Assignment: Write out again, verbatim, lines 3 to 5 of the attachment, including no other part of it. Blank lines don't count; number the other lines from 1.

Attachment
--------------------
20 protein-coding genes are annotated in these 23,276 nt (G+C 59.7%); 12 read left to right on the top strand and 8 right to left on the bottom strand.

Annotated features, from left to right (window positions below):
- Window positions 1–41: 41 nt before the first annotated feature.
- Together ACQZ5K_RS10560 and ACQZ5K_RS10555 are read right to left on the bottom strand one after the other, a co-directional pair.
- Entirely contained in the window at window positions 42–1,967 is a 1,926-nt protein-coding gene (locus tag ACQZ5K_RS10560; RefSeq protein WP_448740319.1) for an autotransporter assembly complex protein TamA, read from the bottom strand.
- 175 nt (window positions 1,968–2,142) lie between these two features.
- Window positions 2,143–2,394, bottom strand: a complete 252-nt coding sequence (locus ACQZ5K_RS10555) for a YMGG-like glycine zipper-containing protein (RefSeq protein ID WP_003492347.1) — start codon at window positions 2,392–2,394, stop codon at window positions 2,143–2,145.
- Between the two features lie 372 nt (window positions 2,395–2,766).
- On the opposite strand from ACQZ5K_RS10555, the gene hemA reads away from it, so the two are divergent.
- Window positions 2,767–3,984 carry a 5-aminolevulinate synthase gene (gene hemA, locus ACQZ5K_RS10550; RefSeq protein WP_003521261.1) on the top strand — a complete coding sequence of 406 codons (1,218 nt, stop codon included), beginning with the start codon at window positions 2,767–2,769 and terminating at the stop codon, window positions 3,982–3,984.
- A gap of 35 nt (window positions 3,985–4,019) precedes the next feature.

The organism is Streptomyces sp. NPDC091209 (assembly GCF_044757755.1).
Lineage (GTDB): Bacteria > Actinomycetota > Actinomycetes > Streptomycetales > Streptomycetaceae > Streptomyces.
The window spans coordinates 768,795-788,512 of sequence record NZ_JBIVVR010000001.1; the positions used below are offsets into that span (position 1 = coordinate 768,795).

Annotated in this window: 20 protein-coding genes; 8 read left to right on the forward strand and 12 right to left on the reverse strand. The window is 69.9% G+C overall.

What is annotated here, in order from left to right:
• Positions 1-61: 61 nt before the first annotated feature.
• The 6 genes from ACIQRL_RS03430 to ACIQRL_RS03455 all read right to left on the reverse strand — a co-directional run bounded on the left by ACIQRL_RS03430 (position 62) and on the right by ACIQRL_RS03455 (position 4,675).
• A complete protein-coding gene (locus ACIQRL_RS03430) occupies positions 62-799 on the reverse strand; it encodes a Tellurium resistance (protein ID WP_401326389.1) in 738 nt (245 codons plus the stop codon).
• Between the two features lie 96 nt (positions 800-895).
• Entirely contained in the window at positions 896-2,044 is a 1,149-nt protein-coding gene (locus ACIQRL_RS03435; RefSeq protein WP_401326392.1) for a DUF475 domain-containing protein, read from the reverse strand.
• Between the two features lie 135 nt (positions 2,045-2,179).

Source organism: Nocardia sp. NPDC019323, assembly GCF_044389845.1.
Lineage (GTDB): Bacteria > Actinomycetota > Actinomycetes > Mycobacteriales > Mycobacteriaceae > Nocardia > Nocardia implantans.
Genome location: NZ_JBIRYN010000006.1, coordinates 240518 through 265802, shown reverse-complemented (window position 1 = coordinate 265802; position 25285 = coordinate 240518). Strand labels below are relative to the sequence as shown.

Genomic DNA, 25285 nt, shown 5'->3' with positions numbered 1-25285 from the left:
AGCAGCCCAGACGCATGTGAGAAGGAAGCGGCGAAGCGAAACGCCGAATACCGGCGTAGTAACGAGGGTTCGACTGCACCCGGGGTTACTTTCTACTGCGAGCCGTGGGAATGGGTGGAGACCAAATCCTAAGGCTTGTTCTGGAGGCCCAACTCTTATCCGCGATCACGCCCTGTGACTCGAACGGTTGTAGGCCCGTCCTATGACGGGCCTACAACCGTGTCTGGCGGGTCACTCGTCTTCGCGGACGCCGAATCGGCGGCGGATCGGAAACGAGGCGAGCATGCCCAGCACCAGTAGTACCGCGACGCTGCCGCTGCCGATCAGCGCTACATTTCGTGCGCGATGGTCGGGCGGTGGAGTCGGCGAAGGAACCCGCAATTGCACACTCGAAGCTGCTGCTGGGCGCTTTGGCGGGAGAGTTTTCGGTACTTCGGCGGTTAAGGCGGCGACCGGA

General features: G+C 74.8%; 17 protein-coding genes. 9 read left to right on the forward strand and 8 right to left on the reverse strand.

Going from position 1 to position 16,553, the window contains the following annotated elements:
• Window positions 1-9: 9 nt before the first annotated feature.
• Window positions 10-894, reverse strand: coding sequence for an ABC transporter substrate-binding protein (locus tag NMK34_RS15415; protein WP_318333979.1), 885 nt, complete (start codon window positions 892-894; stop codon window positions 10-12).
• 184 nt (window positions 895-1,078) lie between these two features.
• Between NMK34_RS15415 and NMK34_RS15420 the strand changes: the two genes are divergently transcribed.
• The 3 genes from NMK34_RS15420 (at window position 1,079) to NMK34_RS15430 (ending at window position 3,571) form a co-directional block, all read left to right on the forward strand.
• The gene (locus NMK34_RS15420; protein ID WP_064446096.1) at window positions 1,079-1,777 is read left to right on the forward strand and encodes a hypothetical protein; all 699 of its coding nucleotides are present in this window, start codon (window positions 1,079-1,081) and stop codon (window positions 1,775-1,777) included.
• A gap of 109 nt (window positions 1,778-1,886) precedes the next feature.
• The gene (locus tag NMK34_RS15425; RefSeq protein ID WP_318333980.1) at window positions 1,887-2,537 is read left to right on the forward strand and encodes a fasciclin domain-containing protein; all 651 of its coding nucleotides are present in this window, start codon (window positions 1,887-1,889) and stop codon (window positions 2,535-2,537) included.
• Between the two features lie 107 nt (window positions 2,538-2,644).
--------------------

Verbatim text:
- Window positions 1–41: 41 nt before the first annotated feature.
- Together ACQZ5K_RS10560 and ACQZ5K_RS10555 are read right to left on the bottom strand one after the other, a co-directional pair.
- Entirely contained in the window at window positions 42–1,967 is a 1,926-nt protein-coding gene (locus tag ACQZ5K_RS10560; RefSeq protein WP_448740319.1) for an autotransporter assembly complex protein TamA, read from the bottom strand.